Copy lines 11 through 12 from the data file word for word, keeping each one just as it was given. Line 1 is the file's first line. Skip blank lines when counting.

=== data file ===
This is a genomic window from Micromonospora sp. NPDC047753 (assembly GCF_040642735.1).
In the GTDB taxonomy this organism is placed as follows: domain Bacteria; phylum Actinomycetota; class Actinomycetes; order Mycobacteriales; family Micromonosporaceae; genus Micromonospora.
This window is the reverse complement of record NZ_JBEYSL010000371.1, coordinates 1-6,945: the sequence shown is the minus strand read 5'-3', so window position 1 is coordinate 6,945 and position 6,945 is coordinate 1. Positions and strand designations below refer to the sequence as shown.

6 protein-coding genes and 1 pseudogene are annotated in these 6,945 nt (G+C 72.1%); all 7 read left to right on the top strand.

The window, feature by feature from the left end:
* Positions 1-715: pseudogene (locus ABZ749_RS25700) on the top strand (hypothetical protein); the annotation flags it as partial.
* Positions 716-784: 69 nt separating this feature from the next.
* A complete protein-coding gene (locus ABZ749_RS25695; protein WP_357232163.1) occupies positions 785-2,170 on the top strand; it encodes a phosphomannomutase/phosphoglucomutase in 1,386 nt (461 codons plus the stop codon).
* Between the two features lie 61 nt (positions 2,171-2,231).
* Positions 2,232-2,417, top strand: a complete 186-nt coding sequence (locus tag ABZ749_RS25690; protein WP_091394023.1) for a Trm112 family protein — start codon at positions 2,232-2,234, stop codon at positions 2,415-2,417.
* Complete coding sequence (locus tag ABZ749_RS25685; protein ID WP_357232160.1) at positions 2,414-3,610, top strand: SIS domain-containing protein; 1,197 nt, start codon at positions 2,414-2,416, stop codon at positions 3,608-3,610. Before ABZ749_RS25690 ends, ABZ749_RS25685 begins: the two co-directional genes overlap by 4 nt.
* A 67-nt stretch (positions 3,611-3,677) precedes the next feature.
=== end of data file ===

* Complete coding sequence (locus tag ABZ749_RS25685; protein ID WP_357232160.1) at positions 2,414-3,610, top strand: SIS domain-containing protein; 1,197 nt, start codon at positions 2,414-2,416, stop codon at positions 3,608-3,610. Before ABZ749_RS25690 ends, ABZ749_RS25685 begins: the two co-directional genes overlap by 4 nt.
* A 67-nt stretch (positions 3,611-3,677) precedes the next feature.